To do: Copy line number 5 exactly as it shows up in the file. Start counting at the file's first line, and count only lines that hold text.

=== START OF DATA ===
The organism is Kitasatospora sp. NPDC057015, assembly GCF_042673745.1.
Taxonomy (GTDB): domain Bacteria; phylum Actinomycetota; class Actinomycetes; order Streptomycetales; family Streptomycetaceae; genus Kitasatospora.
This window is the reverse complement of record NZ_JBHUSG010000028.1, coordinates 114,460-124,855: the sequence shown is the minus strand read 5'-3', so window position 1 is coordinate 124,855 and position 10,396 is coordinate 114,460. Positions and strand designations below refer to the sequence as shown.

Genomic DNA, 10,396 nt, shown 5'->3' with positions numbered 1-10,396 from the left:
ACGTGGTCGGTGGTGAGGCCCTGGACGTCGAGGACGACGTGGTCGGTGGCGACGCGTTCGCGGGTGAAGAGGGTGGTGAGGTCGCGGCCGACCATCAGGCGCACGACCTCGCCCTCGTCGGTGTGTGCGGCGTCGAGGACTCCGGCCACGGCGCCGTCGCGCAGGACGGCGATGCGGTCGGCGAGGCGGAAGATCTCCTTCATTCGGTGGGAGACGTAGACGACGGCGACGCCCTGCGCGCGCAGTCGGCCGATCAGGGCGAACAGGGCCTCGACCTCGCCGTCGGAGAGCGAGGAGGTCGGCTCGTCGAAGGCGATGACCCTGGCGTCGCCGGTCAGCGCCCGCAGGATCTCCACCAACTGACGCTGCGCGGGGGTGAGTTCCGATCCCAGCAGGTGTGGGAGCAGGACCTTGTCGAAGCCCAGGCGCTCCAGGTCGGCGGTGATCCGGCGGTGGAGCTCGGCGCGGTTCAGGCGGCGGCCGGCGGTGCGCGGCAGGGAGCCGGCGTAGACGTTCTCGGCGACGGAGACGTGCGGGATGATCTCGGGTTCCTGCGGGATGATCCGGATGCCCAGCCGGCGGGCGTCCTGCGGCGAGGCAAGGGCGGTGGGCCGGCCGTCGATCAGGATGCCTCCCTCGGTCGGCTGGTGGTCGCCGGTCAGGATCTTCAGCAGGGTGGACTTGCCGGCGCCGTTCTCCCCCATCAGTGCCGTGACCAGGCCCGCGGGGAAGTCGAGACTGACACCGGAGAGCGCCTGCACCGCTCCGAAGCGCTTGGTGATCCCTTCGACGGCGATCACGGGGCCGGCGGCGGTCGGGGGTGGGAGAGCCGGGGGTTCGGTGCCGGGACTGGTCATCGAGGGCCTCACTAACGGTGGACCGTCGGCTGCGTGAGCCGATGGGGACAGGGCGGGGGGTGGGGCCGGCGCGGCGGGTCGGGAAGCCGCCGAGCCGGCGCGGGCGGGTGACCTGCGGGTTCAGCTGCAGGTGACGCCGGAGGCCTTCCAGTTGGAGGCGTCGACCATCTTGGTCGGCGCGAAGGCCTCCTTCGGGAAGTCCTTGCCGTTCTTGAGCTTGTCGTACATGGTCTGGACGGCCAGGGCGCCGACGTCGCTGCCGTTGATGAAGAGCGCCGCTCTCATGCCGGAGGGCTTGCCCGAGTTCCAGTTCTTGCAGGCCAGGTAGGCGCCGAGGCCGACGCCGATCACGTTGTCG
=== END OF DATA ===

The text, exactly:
ACGTGGTCGGTGGTGAGGCCCTGGACGTCGAGGACGACGTGGTCGGTGGCGACGCGTTCGCGGGTGAAGAGGGTGGTGAGGTCGCGGCCGACCATCAGGCGCACGACCTCGCCCTCGTCGGTGTGTGCGGCGTCGAGGACTCCGGCCACGGCGCCGTCGCGCAGGACGGCGATGCGGTCGGCGAGGCGGAAGATCTCCTTCATTCGGTGGGAGACGTAGACGACGGCGACGCCCTGCGCGCGCAGTCGGCCGATCAGGGCGAACAGGGCCTCGACCTCGCCGTCGGAGAGCGAGGAGGTCGGCTCGTCGAAGGCGATGACCCTGGCGTCGCCGGTCAGCGCCCGCAGGATCTCCACCAACTGACGCTGCGCGGGGGTGAGTTCCGATCCCAGCAGGTGTGGGAGCAGGACCTTGTCGAAGCCCAGGCGCTCCAGGTCGGCGGTGATCCGGCGGTGGAGCTCGGCGCGGTTCAGGCGGCGGCCGGCGGTGCGCGGCAGGGAGCCGGCGTAGACGTTCTCGGCGACGGAGACGTGCGGGATGATCTCGGGTTCCTGCGGGATGATCCGGATGCCCAGCCGGCGGGCGTCCTGCGGCGAGGCAAGGGCGGTGGGCCGGCCGTCGATCAGGATGCCTCCCTCGGTCGGCTGGTGGTCGCCGGTCAGGATCTTCAGCAGGGTGGACTTGCCGGCGCCGTTCTCCCCCATCAGTGCCGTGACCAGGCCCGCGGGGAAGTCGAGACTGACACCGGAGAGCGCCTGCACCGCTCCGAAGCGCTTGGTGATCCCTTCGACGGCGATCACGGGGCCGGCGGCGGTCGGGGGTGGGAGAGCCGGGGGTTCGGTGCCGGGACTGGTCATCGAGGGCCTCACTAACGGTGGACCGTCGGCTGCGTGAGCCGATGGGGACAGGGCGGGGGGTGGGGCCGGCGCGGCGGGTCGGGAAGCCGCCGAGCCGGCGCGGGCGGGTGACCTGCGGGTTCAGCTGCAGGTGACGCCGGAGGCCTTCCAGTTGGAGGCGTCGACCATCTTGGTCGGCGCGAAGGCCTCCTTCGGGAAGTCCTTGCCGTTCTTGAGCTTGTCGTACATGGTCTGGACGGCCAGGGCGCCGACGTCGCTGCCGTTGATGAAGAGCGCCGCTCTCATGCCGGAGGGCTTGCCCGAGTTCCAGTTCTTGCAGGCCAGGTAGGCGCCGAGGCCGACGCCGATCACGTTGTCG